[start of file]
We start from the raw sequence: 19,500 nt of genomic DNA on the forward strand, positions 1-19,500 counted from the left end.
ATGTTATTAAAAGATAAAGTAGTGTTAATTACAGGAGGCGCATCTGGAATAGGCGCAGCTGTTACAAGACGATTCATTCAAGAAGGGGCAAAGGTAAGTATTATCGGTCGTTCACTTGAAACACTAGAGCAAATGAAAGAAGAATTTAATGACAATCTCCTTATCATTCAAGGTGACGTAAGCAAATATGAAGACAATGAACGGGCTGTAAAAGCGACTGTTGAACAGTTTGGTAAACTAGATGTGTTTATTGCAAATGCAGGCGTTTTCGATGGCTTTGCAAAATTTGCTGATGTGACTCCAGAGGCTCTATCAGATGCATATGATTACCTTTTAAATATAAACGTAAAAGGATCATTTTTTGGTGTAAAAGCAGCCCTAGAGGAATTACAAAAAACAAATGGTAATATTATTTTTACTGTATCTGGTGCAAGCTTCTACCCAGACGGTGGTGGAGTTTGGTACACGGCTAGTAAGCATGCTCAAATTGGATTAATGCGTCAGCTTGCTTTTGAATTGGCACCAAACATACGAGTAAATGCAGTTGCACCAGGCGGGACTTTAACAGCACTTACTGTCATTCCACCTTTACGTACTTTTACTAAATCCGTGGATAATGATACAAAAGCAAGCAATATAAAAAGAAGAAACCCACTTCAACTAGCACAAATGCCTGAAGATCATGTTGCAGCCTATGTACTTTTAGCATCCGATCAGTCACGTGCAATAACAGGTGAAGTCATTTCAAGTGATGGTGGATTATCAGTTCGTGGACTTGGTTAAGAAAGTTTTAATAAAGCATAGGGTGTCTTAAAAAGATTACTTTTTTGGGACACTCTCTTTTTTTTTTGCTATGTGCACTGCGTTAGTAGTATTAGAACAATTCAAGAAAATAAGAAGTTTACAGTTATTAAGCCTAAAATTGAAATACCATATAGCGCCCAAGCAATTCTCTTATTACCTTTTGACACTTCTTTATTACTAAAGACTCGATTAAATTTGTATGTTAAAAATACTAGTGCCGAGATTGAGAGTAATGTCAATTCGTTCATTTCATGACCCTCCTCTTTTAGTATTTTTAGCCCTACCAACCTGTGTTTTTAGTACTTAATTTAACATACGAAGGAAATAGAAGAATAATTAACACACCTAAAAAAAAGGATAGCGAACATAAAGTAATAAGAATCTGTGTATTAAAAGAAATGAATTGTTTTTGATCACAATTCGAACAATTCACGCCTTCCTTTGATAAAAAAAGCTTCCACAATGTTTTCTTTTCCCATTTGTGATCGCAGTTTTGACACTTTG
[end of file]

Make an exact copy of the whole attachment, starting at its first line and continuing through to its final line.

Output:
We start from the raw sequence: 19,500 nt of genomic DNA on the forward strand, positions 1-19,500 counted from the left end.
ATGTTATTAAAAGATAAAGTAGTGTTAATTACAGGAGGCGCATCTGGAATAGGCGCAGCTGTTACAAGACGATTCATTCAAGAAGGGGCAAAGGTAAGTATTATCGGTCGTTCACTTGAAACACTAGAGCAAATGAAAGAAGAATTTAATGACAATCTCCTTATCATTCAAGGTGACGTAAGCAAATATGAAGACAATGAACGGGCTGTAAAAGCGACTGTTGAACAGTTTGGTAAACTAGATGTGTTTATTGCAAATGCAGGCGTTTTCGATGGCTTTGCAAAATTTGCTGATGTGACTCCAGAGGCTCTATCAGATGCATATGATTACCTTTTAAATATAAACGTAAAAGGATCATTTTTTGGTGTAAAAGCAGCCCTAGAGGAATTACAAAAAACAAATGGTAATATTATTTTTACTGTATCTGGTGCAAGCTTCTACCCAGACGGTGGTGGAGTTTGGTACACGGCTAGTAAGCATGCTCAAATTGGATTAATGCGTCAGCTTGCTTTTGAATTGGCACCAAACATACGAGTAAATGCAGTTGCACCAGGCGGGACTTTAACAGCACTTACTGTCATTCCACCTTTACGTACTTTTACTAAATCCGTGGATAATGATACAAAAGCAAGCAATATAAAAAGAAGAAACCCACTTCAACTAGCACAAATGCCTGAAGATCATGTTGCAGCCTATGTACTTTTAGCATCCGATCAGTCACGTGCAATAACAGGTGAAGTCATTTCAAGTGATGGTGGATTATCAGTTCGTGGACTTGGTTAAGAAAGTTTTAATAAAGCATAGGGTGTCTTAAAAAGATTACTTTTTTGGGACACTCTCTTTTTTTTTTGCTATGTGCACTGCGTTAGTAGTATTAGAACAATTCAAGAAAATAAGAAGTTTACAGTTATTAAGCCTAAAATTGAAATACCATATAGCGCCCAAGCAATTCTCTTATTACCTTTTGACACTTCTTTATTACTAAAGACTCGATTAAATTTGTATGTTAAAAATACTAGTGCCGAGATTGAGAGTAATGTCAATTCGTTCATTTCATGACCCTCCTCTTTTAGTATTTTTAGCCCTACCAACCTGTGTTTTTAGTACTTAATTTAACATACGAAGGAAATAGAAGAATAATTAACACACCTAAAAAAAAGGATAGCGAACATAAAGTAATAAGAATCTGTGTATTAAAAGAAATGAATTGTTTTTGATCACAATTCGAACAATTCACGCCTTCCTTTGATAAAAAAAGCTTCCACAATGTTTTCTTTTCCCATTTGTGATCGCAGTTTTGACACTTTG